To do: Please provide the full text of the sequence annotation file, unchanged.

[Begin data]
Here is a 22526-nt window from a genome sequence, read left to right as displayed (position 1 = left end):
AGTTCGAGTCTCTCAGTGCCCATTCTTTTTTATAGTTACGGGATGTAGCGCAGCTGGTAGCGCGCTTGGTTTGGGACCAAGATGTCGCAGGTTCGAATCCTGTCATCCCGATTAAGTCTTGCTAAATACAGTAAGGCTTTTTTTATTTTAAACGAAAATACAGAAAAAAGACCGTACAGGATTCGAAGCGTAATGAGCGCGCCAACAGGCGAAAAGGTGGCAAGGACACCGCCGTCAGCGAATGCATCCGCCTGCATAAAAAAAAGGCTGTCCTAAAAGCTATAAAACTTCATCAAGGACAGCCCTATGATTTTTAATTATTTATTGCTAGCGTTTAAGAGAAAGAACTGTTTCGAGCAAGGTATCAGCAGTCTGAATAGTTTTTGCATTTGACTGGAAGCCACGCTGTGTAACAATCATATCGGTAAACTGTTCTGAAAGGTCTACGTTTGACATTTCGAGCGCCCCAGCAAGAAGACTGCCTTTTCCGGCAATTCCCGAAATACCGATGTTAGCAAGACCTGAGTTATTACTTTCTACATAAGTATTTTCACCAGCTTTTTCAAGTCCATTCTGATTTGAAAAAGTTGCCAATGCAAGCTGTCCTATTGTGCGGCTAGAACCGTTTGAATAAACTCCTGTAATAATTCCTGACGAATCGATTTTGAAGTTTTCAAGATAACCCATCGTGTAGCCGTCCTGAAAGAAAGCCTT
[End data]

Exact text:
Here is a 22526-nt window from a genome sequence, read left to right as displayed (position 1 = left end):
AGTTCGAGTCTCTCAGTGCCCATTCTTTTTTATAGTTACGGGATGTAGCGCAGCTGGTAGCGCGCTTGGTTTGGGACCAAGATGTCGCAGGTTCGAATCCTGTCATCCCGATTAAGTCTTGCTAAATACAGTAAGGCTTTTTTTATTTTAAACGAAAATACAGAAAAAAGACCGTACAGGATTCGAAGCGTAATGAGCGCGCCAACAGGCGAAAAGGTGGCAAGGACACCGCCGTCAGCGAATGCATCCGCCTGCATAAAAAAAAGGCTGTCCTAAAAGCTATAAAACTTCATCAAGGACAGCCCTATGATTTTTAATTATTTATTGCTAGCGTTTAAGAGAAAGAACTGTTTCGAGCAAGGTATCAGCAGTCTGAATAGTTTTTGCATTTGACTGGAAGCCACGCTGTGTAACAATCATATCGGTAAACTGTTCTGAAAGGTCTACGTTTGACATTTCGAGCGCCCCAGCAAGAAGACTGCCTTTTCCGGCAATTCCCGAAATACCGATGTTAGCAAGACCTGAGTTATTACTTTCTACATAAGTATTTTCACCAGCTTTTTCAAGTCCATTCTGATTTGAAAAAGTTGCCAATGCAAGCTGTCCTATTGTGCGGCTAGAACCGTTTGAATAAACTCCTGTAATAATTCCTGACGAATCGATTTTGAAGTTTTCAAGATAACCCATCGTGTAGCCGTCCTGAAAGAAAGCCTT